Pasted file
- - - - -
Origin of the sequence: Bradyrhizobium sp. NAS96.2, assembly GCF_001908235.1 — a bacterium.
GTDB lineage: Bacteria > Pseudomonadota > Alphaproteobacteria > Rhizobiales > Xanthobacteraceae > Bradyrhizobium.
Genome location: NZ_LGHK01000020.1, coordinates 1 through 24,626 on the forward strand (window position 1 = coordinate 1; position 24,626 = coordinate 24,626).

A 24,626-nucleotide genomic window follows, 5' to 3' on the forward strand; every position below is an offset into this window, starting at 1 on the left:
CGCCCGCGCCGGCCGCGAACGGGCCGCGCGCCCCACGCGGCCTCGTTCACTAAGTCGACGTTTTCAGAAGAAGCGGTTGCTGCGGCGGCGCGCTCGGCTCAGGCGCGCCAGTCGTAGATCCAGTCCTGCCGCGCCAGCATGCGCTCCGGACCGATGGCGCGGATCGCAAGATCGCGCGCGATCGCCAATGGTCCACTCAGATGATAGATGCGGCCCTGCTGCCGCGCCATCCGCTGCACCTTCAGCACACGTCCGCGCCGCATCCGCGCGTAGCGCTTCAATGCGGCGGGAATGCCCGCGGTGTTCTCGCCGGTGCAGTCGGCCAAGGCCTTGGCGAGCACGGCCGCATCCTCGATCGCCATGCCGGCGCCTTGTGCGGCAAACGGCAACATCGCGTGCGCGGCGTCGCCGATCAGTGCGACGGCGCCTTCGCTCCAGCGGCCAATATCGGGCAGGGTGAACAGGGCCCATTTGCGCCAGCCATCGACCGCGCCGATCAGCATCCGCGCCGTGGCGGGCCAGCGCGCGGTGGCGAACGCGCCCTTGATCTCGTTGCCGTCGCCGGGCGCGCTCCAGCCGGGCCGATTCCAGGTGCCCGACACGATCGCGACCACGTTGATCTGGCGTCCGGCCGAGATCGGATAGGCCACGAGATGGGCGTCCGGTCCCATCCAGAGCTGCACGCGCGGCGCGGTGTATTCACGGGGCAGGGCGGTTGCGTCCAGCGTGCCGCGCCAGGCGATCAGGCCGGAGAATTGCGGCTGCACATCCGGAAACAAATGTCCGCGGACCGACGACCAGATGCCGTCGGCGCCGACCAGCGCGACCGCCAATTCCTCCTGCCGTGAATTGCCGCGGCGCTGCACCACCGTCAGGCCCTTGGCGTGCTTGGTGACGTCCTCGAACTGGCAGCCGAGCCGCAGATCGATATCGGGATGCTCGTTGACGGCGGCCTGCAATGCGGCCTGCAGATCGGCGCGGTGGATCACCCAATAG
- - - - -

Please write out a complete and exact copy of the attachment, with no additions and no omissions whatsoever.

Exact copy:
Origin of the sequence: Bradyrhizobium sp. NAS96.2, assembly GCF_001908235.1 — a bacterium.
GTDB lineage: Bacteria > Pseudomonadota > Alphaproteobacteria > Rhizobiales > Xanthobacteraceae > Bradyrhizobium.
Genome location: NZ_LGHK01000020.1, coordinates 1 through 24,626 on the forward strand (window position 1 = coordinate 1; position 24,626 = coordinate 24,626).

A 24,626-nucleotide genomic window follows, 5' to 3' on the forward strand; every position below is an offset into this window, starting at 1 on the left:
CGCCCGCGCCGGCCGCGAACGGGCCGCGCGCCCCACGCGGCCTCGTTCACTAAGTCGACGTTTTCAGAAGAAGCGGTTGCTGCGGCGGCGCGCTCGGCTCAGGCGCGCCAGTCGTAGATCCAGTCCTGCCGCGCCAGCATGCGCTCCGGACCGATGGCGCGGATCGCAAGATCGCGCGCGATCGCCAATGGTCCACTCAGATGATAGATGCGGCCCTGCTGCCGCGCCATCCGCTGCACCTTCAGCACACGTCCGCGCCGCATCCGCGCGTAGCGCTTCAATGCGGCGGGAATGCCCGCGGTGTTCTCGCCGGTGCAGTCGGCCAAGGCCTTGGCGAGCACGGCCGCATCCTCGATCGCCATGCCGGCGCCTTGTGCGGCAAACGGCAACATCGCGTGCGCGGCGTCGCCGATCAGTGCGACGGCGCCTTCGCTCCAGCGGCCAATATCGGGCAGGGTGAACAGGGCCCATTTGCGCCAGCCATCGACCGCGCCGATCAGCATCCGCGCCGTGGCGGGCCAGCGCGCGGTGGCGAACGCGCCCTTGATCTCGTTGCCGTCGCCGGGCGCGCTCCAGCCGGGCCGATTCCAGGTGCCCGACACGATCGCGACCACGTTGATCTGGCGTCCGGCCGAGATCGGATAGGCCACGAGATGGGCGTCCGGTCCCATCCAGAGCTGCACGCGCGGCGCGGTGTATTCACGGGGCAGGGCGGTTGCGTCCAGCGTGCCGCGCCAGGCGATCAGGCCGGAGAATTGCGGCTGCACATCCGGAAACAAATGTCCGCGGACCGACGACCAGATGCCGTCGGCGCCGACCAGCGCGACCGCCAATTCCTCCTGCCGTGAATTGCCGCGGCGCTGCACCACCGTCAGGCCCTTGGCGTGCTTGGTGACGTCCTCGAACTGGCAGCCGAGCCGCAGATCGATATCGGGATGCTCGTTGACGGCGGCCTGCAATGCGGCCTGCAGATCGGCGCGGTGGATCACCCAATAG